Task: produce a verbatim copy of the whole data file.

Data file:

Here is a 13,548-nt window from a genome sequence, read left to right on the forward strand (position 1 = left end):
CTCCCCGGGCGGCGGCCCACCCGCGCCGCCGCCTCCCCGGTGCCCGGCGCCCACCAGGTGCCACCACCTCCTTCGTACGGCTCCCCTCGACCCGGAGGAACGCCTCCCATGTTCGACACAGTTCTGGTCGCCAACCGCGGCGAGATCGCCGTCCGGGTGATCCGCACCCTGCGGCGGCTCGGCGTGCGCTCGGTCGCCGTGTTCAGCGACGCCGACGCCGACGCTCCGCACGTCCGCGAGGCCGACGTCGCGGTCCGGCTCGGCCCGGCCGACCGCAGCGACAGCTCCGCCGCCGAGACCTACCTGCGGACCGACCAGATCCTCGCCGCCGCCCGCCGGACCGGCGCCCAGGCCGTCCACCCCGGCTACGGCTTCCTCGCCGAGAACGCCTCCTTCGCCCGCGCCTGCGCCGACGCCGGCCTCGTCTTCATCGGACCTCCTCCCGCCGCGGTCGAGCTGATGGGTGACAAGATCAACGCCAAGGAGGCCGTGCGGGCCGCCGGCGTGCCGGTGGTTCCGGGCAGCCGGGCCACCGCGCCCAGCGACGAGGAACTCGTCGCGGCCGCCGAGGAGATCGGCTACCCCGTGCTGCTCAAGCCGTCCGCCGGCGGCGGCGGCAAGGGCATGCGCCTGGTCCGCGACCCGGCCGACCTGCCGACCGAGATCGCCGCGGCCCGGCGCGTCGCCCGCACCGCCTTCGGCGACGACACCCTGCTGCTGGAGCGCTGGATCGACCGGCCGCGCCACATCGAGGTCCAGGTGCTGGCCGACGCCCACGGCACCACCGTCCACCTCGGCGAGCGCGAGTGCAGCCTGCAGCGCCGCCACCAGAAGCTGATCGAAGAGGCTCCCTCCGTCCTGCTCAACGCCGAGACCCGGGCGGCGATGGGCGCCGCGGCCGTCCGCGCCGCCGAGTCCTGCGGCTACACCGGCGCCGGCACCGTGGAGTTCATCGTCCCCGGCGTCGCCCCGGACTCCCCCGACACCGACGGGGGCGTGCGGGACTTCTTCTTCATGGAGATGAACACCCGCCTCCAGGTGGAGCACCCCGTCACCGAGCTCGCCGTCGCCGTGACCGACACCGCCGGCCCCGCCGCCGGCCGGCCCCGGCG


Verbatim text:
Here is a 13,548-nt window from a genome sequence, read left to right on the forward strand (position 1 = left end):
CTCCCCGGGCGGCGGCCCACCCGCGCCGCCGCCTCCCCGGTGCCCGGCGCCCACCAGGTGCCACCACCTCCTTCGTACGGCTCCCCTCGACCCGGAGGAACGCCTCCCATGTTCGACACAGTTCTGGTCGCCAACCGCGGCGAGATCGCCGTCCGGGTGATCCGCACCCTGCGGCGGCTCGGCGTGCGCTCGGTCGCCGTGTTCAGCGACGCCGACGCCGACGCTCCGCACGTCCGCGAGGCCGACGTCGCGGTCCGGCTCGGCCCGGCCGACCGCAGCGACAGCTCCGCCGCCGAGACCTACCTGCGGACCGACCAGATCCTCGCCGCCGCCCGCCGGACCGGCGCCCAGGCCGTCCACCCCGGCTACGGCTTCCTCGCCGAGAACGCCTCCTTCGCCCGCGCCTGCGCCGACGCCGGCCTCGTCTTCATCGGACCTCCTCCCGCCGCGGTCGAGCTGATGGGTGACAAGATCAACGCCAAGGAGGCCGTGCGGGCCGCCGGCGTGCCGGTGGTTCCGGGCAGCCGGGCCACCGCGCCCAGCGACGAGGAACTCGTCGCGGCCGCCGAGGAGATCGGCTACCCCGTGCTGCTCAAGCCGTCCGCCGGCGGCGGCGGCAAGGGCATGCGCCTGGTCCGCGACCCGGCCGACCTGCCGACCGAGATCGCCGCGGCCCGGCGCGTCGCCCGCACCGCCTTCGGCGACGACACCCTGCTGCTGGAGCGCTGGATCGACCGGCCGCGCCACATCGAGGTCCAGGTGCTGGCCGACGCCCACGGCACCACCGTCCACCTCGGCGAGCGCGAGTGCAGCCTGCAGCGCCGCCACCAGAAGCTGATCGAAGAGGCTCCCTCCGTCCTGCTCAACGCCGAGACCCGGGCGGCGATGGGCGCCGCGGCCGTCCGCGCCGCCGAGTCCTGCGGCTACACCGGCGCCGGCACCGTGGAGTTCATCGTCCCCGGCGTCGCCCCGGACTCCCCCGACACCGACGGGGGCGTGCGGGACTTCTTCTTCATGGAGATGAACACCCGCCTCCAGGTGGAGCACCCCGTCACCGAGCTCGCCGTCGCCGTGACCGACACCGCCGGCCCCGCCGCCGGCCGGCCCCGGCG